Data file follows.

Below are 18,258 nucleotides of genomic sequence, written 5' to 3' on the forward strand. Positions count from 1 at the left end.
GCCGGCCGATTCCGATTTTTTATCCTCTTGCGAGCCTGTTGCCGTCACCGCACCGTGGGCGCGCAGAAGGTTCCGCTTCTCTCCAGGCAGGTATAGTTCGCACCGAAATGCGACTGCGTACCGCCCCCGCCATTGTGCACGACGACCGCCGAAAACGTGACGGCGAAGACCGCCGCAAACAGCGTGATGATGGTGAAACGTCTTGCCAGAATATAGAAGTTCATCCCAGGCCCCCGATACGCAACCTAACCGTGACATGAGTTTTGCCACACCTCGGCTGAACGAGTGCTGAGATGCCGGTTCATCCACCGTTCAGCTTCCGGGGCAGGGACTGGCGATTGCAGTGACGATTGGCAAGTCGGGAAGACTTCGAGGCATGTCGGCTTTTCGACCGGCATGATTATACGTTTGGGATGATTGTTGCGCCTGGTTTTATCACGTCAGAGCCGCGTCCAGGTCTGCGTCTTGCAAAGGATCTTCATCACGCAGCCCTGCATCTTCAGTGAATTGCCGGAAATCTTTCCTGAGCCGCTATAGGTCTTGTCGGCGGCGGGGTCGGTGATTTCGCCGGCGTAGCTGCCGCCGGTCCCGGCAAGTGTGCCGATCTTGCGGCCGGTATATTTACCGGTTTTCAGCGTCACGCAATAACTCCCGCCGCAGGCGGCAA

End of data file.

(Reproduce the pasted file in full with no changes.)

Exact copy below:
Below are 18,258 nucleotides of genomic sequence, written 5' to 3' on the forward strand. Positions count from 1 at the left end.
GCCGGCCGATTCCGATTTTTTATCCTCTTGCGAGCCTGTTGCCGTCACCGCACCGTGGGCGCGCAGAAGGTTCCGCTTCTCTCCAGGCAGGTATAGTTCGCACCGAAATGCGACTGCGTACCGCCCCCGCCATTGTGCACGACGACCGCCGAAAACGTGACGGCGAAGACCGCCGCAAACAGCGTGATGATGGTGAAACGTCTTGCCAGAATATAGAAGTTCATCCCAGGCCCCCGATACGCAACCTAACCGTGACATGAGTTTTGCCACACCTCGGCTGAACGAGTGCTGAGATGCCGGTTCATCCACCGTTCAGCTTCCGGGGCAGGGACTGGCGATTGCAGTGACGATTGGCAAGTCGGGAAGACTTCGAGGCATGTCGGCTTTTCGACCGGCATGATTATACGTTTGGGATGATTGTTGCGCCTGGTTTTATCACGTCAGAGCCGCGTCCAGGTCTGCGTCTTGCAAAGGATCTTCATCACGCAGCCCTGCATCTTCAGTGAATTGCCGGAAATCTTTCCTGAGCCGCTATAGGTCTTGTCGGCGGCGGGGTCGGTGATTTCGCCGGCGTAGCTGCCGCCGGTCCCGGCAAGTGTGCCGATCTTGCGGCCGGTATATTTACCGGTTTTCAGCGTCACGCAATAACTCCCGCCGCAGGCGGCAA